Beating blindness with vegetable oil

Beating blindness with vegetable oil

Scientists working at the Research Center on Aging at the Health and Social Services Centre—University Institute of Geriatrics of Sherbrooke (CSSS-IUGS) have been studying strategies for protecting retinal pigment epithelium (RPE) cells. Dysfunction of the RPE is found in retinopathy and age-related macular degeneration, which is the leading cause of blindness of elderly people in developed countries.

Findings published today in the Canadian Journal of Physiology and Pharmacology suggest that incubating with vegetable oils induces biochemical and biophysical changes in the cell membrane, which may have a beneficial effect in preventing or slowing the development of retinopathy.

"Membrane fluidity, which refers to the viscosity of the lipid bi-layer of a cell membrane, is a marker of the cell function," explained Prof. A. Khalil, professor at the Université de Sherbrooke and principal investigator of the study. "A decrease of membrane fluidity can affect the rotation and diffusion of proteins and other bio-molecules within the membrane, thereby affecting the functions of these molecules. Whereas, an increase in membrane fluidity makes for a more flexible membrane and facilitates the transmission of light through the eye."

The researchers discovered that vegetable oil fatty acids incorporate in and increase the plasma membrane fluidity. They concluded that a diet low in trans-unsaturated fats and rich in omega-3 fatty acids and olive oil may reduce the risk of retinopathy. In addition, the research suggests that replacing the neutral oil used in eye drops with oil that possesses valuable biological properties for the eye could also contribute to the prevention of retina diseases.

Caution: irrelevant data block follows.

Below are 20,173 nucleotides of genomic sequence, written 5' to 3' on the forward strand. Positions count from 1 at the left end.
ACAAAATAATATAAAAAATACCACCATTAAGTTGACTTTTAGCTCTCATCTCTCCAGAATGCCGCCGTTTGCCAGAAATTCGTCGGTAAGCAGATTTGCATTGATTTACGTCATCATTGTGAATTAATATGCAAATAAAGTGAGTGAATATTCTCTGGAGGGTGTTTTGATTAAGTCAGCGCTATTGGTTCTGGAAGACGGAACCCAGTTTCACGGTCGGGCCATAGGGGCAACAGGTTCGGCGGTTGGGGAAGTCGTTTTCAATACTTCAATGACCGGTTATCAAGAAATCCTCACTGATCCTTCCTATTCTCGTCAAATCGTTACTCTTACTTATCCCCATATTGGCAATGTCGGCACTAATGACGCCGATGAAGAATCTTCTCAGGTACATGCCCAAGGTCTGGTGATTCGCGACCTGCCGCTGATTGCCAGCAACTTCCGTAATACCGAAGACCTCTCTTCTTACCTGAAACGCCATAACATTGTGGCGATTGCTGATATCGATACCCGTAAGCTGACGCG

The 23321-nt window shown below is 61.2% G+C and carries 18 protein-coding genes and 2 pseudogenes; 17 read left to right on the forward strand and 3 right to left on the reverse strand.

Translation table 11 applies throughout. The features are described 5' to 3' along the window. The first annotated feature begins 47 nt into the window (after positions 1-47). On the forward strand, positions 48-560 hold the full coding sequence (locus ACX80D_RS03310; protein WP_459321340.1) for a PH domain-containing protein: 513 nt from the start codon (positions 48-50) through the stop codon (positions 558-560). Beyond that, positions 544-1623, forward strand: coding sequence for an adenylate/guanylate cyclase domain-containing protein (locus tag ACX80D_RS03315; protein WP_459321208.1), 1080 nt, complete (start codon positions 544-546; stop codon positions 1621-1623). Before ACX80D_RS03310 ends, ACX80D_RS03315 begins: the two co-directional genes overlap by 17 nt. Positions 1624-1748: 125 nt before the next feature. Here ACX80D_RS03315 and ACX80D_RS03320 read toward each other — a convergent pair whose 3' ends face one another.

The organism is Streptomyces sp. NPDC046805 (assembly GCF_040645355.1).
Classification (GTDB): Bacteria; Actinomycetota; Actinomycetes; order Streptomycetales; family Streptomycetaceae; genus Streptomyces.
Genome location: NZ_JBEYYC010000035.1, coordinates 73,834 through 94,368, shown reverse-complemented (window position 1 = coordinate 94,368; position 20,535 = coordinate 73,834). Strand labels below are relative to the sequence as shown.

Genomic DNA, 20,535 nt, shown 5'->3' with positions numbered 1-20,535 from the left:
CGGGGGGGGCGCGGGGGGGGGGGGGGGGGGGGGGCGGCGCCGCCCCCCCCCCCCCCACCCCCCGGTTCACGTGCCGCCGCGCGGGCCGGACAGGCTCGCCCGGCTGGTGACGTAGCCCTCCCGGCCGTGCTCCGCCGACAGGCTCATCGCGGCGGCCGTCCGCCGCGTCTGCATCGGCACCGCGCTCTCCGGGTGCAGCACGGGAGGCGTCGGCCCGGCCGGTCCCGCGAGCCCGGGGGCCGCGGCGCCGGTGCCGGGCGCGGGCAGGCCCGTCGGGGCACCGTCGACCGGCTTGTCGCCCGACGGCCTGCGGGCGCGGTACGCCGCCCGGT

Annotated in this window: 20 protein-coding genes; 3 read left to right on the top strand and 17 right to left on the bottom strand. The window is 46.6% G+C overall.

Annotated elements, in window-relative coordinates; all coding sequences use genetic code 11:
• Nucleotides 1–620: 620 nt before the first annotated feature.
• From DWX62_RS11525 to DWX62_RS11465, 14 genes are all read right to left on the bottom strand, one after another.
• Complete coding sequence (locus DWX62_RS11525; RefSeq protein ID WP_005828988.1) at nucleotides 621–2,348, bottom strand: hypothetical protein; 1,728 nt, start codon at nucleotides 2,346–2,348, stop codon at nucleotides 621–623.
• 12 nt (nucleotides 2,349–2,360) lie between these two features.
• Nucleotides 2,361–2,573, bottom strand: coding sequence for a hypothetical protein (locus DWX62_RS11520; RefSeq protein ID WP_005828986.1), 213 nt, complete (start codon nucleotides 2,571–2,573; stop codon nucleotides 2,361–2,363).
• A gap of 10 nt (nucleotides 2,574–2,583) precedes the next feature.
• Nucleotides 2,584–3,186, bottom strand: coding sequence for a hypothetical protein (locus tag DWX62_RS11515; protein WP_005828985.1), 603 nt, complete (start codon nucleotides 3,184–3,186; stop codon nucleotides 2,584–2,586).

More information: This article "Effects of vegetable oils on biochemical and biophysical properties of membrane retinal pigment epithelium cells" is published today in the Canadian Journal of Physiology and Pharmacology. DOI: 10.1139/cjpp-2013-0036

add to favorites email to friend print save as pdf

Related Stories

Spicing up your fish fillets with science

Aug 14, 2013

The health benefits of consuming omega-3 long chain polyunsaturated fatty acids such as EPA and DHA are well established. The primary sources of these fatty acids in the human diet are through fish and seafood. Researchers ...

Pathway for membrane building blocks

Jan 30, 2013

Biomembranes consist of a mosaic of individual, densely packed lipid molecules. These molecules are formed inside the cells. But how do these building blocks move to the correct part of the membrane? Researchers ...

Proteins hoist the anchor

Aug 05, 2013

Researchers from the Ruhr-Universität Bochum (RUB) and from the MPI Dortmund have for the first time successfully reproduced the recycling process of proteins regulating cellular transport in a biophysical ...

Grapes may help prevent age-related blindness

Jan 12, 2012

Can eating grapes slow or help prevent the onset of age-related macular degeneration (AMD), a debilitating condition affecting millions of elderly people worldwide? Results from a new study published in Free Radical Biology an ...

Recommended for you

Simple test could detect serious eye condition early

Aug 28, 2014

A simple colour test that could detect the early onset of a condition which accounts for over half of visual impairment certifications in the UK is being researched by scientists at Aston University.

Yellow pigment in eye may aid vision through haze

Aug 25, 2014

Individuals with greater amounts of yellow pigment in the eye may be better able to see distant objects in hazy conditions, suggests a study in the September issue of Optometry and Vision Science, official journal of the A ...

New DNA test for diagnosing diseases linked to childhood blindness

Aug 21, 2014

Researchers in the United Kingdom have demonstrated that advanced DNA testing for congenital cataracts can quickly and accurately diagnose a number of rare diseases marked by childhood blindness, according to a study published online today in Ophthalmology, the journal of the American Academy o ...

User comments